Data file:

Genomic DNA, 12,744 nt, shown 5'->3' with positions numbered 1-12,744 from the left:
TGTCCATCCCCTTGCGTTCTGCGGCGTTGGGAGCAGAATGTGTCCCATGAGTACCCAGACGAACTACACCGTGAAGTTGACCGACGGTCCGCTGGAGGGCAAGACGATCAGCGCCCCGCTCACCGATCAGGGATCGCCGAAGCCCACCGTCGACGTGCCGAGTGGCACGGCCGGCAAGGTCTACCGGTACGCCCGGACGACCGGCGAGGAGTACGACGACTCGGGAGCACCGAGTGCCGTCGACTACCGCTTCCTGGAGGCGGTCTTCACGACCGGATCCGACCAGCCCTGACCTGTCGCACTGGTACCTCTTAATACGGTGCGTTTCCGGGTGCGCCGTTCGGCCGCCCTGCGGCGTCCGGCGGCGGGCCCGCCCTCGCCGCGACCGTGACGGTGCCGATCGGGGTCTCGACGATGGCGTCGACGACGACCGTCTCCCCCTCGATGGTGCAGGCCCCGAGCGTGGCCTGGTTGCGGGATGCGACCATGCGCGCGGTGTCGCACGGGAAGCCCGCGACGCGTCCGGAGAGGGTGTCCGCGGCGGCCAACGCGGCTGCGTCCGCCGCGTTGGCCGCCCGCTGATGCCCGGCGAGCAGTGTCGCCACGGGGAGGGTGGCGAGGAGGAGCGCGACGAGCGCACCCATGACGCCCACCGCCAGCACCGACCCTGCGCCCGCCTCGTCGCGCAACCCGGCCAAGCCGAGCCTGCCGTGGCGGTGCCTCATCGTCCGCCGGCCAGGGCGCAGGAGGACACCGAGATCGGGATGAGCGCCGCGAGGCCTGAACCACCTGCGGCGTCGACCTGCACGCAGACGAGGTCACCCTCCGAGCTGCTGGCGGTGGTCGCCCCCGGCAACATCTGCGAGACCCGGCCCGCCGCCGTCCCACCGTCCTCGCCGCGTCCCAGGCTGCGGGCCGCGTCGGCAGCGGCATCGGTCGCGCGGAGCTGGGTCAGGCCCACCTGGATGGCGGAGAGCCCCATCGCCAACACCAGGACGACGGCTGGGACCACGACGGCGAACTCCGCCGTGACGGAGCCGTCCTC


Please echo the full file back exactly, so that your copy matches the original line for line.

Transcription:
Genomic DNA, 12,744 nt, shown 5'->3' with positions numbered 1-12,744 from the left:
TGTCCATCCCCTTGCGTTCTGCGGCGTTGGGAGCAGAATGTGTCCCATGAGTACCCAGACGAACTACACCGTGAAGTTGACCGACGGTCCGCTGGAGGGCAAGACGATCAGCGCCCCGCTCACCGATCAGGGATCGCCGAAGCCCACCGTCGACGTGCCGAGTGGCACGGCCGGCAAGGTCTACCGGTACGCCCGGACGACCGGCGAGGAGTACGACGACTCGGGAGCACCGAGTGCCGTCGACTACCGCTTCCTGGAGGCGGTCTTCACGACCGGATCCGACCAGCCCTGACCTGTCGCACTGGTACCTCTTAATACGGTGCGTTTCCGGGTGCGCCGTTCGGCCGCCCTGCGGCGTCCGGCGGCGGGCCCGCCCTCGCCGCGACCGTGACGGTGCCGATCGGGGTCTCGACGATGGCGTCGACGACGACCGTCTCCCCCTCGATGGTGCAGGCCCCGAGCGTGGCCTGGTTGCGGGATGCGACCATGCGCGCGGTGTCGCACGGGAAGCCCGCGACGCGTCCGGAGAGGGTGTCCGCGGCGGCCAACGCGGCTGCGTCCGCCGCGTTGGCCGCCCGCTGATGCCCGGCGAGCAGTGTCGCCACGGGGAGGGTGGCGAGGAGGAGCGCGACGAGCGCACCCATGACGCCCACCGCCAGCACCGACCCTGCGCCCGCCTCGTCGCGCAACCCGGCCAAGCCGAGCCTGCCGTGGCGGTGCCTCATCGTCCGCCGGCCAGGGCGCAGGAGGACACCGAGATCGGGATGAGCGCCGCGAGGCCTGAACCACCTGCGGCGTCGACCTGCACGCAGACGAGGTCACCCTCCGAGCTGCTGGCGGTGGTCGCCCCCGGCAACATCTGCGAGACCCGGCCCGCCGCCGTCCCACCGTCCTCGCCGCGTCCCAGGCTGCGGGCCGCGTCGGCAGCGGCATCGGTCGCGCGGAGCTGGGTCAGGCCCACCTGGATGGCGGAGAGCCCCATCGCCAACACCAGGACGACGGCTGGGACCACGACGGCGAACTCCGCCGTGACGGAGCCGTCCTC